About Brian Mayberry (twitter: @SteamburgerStud)

Created in the summer of 2013 by long-time IT and Game Industry veterans, Steamburger Studios provides top quality games for Mobile and Desktop platforms. Steamburgers' first project, Cannon Ballers, is now available to play online on Android and Windows Phone 8 devices! iOS edition is coming soon!

Entries

 
Ludum Dare 37
 
Ludum Dare 35
 
Ludum Dare 31
 
Ludum Dare 28

Brian Mayberry's Trophies

Brian Mayberry's Archive

The Coldest Cabin, a Postmortem.

Posted by (twitter: @SteamburgerStud)
Thursday, December 22nd, 2016 1:02 pm
Game Description
In The Coldest Cabin you play a hunter trapped in his cabin by an incoming snow storm; if you leave, the bitter cold will wear you down in just a few minutes. If you stay in, you will soon run out of food and collapse dead from starvation. There’s cans of food out in the woods… but this storm brings with it supernatural enemies. As soon as you use the radio, the timer starts for helicopter rescue, if you survive you “win” (fade to white). You’re free to be stubborn and not call for help, but you will die eventually (fade to black).
What went wrong
I spent so long working on the core mechanics and art stuffs, that I didn’t have any time to play test the game well. Didn’t even consider making the game a shooter with enemies until well into day 2, so they were extremely rushed, with most of my time spent animating the shotgun! (made with probuilder objects.) I don’t know if the timers are fair, unfair, but the feedback on that seems mostly okay. The food is hidden too well, I’m afraid, and it’s not clear enough that you can “use” the radio to call for a helicopter rescue, in my opinion. The win condition doesn’t have text, and the death screen doesn’t automatically prompt with a restart button, all things I just ran out of time for. Comments state that the restart button I added in the final minutes of the 48th hour breaks things… Should have spent a bit more time on overall user experience well before submission hour. XD
WebGL build was a complete failure and a waste of precious time.

What went right
I’m really happy with how the shotgun feels; all that snow spraying around and the camera shake feels nice and juicy to me. The LUT material I came up with for the color correction camera shader; it adds so much detail that really isn’t there, simply by being lower res than a standard LUT. Amazing. Unity 5.5 particles are so nice to work with, look at all that noise!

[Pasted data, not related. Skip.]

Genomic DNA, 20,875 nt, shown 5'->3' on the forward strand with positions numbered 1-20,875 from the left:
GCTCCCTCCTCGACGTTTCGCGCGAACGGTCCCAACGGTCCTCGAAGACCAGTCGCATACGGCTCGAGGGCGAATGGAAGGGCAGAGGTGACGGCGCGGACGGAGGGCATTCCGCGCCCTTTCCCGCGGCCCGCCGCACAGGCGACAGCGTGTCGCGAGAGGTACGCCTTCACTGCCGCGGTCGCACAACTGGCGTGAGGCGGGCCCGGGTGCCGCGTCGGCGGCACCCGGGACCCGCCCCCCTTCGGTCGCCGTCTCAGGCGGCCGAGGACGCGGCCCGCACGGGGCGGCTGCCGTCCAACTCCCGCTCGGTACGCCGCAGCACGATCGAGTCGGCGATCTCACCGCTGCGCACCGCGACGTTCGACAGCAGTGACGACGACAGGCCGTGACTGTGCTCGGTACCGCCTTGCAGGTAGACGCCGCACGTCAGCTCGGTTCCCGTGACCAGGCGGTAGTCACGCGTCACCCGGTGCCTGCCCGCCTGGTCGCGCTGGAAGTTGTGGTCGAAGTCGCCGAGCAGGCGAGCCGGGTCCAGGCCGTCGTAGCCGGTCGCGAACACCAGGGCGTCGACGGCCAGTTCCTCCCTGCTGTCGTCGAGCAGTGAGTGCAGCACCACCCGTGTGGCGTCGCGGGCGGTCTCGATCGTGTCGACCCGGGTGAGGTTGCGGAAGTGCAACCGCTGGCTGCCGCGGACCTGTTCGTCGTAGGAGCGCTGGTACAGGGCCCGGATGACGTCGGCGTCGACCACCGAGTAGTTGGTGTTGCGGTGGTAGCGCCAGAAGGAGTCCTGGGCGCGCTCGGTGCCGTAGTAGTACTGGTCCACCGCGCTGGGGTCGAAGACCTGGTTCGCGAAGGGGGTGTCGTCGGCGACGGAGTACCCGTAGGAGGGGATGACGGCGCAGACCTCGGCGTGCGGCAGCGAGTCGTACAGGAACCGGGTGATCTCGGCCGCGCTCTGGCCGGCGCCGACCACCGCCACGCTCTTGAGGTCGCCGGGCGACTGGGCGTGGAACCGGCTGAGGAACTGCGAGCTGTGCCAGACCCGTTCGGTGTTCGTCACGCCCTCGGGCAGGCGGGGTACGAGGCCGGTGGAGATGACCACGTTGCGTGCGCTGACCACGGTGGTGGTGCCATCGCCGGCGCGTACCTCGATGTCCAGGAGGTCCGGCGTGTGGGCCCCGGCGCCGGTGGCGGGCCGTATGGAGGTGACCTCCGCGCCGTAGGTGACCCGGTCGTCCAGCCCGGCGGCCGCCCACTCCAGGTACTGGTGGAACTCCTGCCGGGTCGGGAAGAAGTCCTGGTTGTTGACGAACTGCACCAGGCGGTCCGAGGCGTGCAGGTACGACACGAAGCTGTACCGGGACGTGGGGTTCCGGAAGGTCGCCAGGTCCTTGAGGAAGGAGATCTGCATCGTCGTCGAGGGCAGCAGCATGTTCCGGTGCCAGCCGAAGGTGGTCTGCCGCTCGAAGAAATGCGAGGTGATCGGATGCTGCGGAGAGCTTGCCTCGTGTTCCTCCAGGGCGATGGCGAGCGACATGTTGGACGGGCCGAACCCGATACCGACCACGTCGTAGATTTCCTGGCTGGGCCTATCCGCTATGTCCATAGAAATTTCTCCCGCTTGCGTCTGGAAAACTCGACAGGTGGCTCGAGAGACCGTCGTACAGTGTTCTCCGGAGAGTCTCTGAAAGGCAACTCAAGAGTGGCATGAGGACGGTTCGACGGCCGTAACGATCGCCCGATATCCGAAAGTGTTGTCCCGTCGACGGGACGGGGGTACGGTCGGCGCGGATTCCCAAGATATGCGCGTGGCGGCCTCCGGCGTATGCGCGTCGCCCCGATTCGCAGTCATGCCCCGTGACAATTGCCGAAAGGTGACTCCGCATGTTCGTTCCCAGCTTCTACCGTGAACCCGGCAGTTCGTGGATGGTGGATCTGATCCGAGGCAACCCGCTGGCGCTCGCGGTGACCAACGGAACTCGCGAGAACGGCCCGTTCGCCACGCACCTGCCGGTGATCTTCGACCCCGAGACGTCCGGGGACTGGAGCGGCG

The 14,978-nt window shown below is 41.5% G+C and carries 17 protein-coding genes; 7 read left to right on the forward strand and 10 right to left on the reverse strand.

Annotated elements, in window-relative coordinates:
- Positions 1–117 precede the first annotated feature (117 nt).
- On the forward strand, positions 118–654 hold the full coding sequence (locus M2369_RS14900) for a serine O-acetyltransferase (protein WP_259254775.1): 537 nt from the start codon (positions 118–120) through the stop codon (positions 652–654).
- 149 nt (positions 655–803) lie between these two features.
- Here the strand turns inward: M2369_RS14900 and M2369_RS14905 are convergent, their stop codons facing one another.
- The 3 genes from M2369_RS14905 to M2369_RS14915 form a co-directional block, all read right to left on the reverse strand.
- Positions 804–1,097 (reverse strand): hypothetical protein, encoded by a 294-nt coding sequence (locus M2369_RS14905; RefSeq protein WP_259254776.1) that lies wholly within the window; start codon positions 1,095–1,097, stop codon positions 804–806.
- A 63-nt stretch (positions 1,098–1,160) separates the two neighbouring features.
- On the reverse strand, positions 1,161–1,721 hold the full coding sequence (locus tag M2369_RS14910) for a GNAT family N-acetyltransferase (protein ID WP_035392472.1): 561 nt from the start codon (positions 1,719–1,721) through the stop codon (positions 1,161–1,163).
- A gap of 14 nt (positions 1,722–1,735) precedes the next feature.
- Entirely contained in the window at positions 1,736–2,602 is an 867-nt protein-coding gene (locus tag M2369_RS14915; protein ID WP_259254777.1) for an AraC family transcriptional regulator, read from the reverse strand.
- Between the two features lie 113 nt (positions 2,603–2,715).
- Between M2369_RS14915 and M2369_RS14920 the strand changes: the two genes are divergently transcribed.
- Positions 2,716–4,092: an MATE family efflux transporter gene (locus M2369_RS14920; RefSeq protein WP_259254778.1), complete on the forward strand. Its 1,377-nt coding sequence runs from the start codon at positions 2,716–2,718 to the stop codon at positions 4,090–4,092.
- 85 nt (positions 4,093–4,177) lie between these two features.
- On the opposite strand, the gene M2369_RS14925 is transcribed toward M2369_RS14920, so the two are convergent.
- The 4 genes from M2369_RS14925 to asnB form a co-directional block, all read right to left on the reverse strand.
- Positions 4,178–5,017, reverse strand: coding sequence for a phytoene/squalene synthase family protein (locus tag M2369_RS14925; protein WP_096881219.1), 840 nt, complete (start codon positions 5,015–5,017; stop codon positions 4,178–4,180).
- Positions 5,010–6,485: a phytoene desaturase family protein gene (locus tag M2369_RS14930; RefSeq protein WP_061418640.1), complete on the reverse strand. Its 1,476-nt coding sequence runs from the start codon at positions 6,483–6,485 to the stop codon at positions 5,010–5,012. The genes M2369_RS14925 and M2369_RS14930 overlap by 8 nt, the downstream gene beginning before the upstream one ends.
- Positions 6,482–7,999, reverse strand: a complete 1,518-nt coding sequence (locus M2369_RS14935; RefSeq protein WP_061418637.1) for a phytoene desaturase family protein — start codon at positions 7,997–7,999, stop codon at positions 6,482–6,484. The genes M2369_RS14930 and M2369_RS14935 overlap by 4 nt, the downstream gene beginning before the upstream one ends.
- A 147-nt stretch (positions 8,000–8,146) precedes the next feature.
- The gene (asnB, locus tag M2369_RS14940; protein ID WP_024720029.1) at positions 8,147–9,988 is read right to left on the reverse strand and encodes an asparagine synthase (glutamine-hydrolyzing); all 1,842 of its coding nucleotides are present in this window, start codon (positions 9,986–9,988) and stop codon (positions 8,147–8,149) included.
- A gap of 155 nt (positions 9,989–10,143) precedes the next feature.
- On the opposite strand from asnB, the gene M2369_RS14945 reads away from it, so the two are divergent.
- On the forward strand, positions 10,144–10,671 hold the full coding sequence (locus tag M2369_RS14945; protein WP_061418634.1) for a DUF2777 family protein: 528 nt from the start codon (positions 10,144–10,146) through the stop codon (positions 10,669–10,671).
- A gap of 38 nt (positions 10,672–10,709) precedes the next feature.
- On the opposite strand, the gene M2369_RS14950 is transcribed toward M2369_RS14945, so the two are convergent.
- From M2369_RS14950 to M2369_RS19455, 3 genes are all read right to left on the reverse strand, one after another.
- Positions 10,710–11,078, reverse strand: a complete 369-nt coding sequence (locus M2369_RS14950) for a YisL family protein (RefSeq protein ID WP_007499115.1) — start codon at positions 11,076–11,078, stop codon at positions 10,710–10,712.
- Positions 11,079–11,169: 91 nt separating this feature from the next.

Considering how I decided that my game needs enemies well over halfway into the jam, I’m quite happy with how they turned out. I do wish I had time to make them hear the player and react to the shotgun sounds.
I used the Playmaker and Behavior Designer for the entire game logic, which I had been learning bits of for another project. This was an excellent full-project run down for me, and I learned a great deal, which is what LDJAM is all about, right?

Other thoughts
I’m currently hacking in a multiplayer mode, which I hope to have up in a few days for extra bonus fun with friends.
As always with LDJAM, I learned something new, had a great time, and feel like I can pat myself on the back for a job well done. Thanks, and I hope you enjoy playing The Coldest Cabin!

> Play The Coldest Cabin <

 

Postmortem – IT Ninja

Posted by (twitter: @SteamburgerStud)
Thursday, April 28th, 2016 10:53 pm

> Play IT Ninja, Now! <

IT Ninja was the smoothest ride I’ve ever had on LDJAM! Within moments of the theme announcement, the idea for a simple ninja stealth game just popped into my brain. The idea was to have the player complete a set of easy tasks while navigating a maze filled with sentinels, hide in plain sight by transforming into random objects, and go 100% undetected or fail the stage. By the end Friday night I had settled on a top-down view with click to move NavMeshAgents; Unity has a great tutorial set on this, so I used that as the basis of my player and AI. The vast majority of the game was made Saturday, with some cleanup and packaging on Sunday. I honestly don’t know how I settled in on a modern office as the backdrop, but it works well and it’s really easy to make props! Fun fact, the file cabinets, walls, and flooring are just unity Cubes and Planes stretched and squashed into position.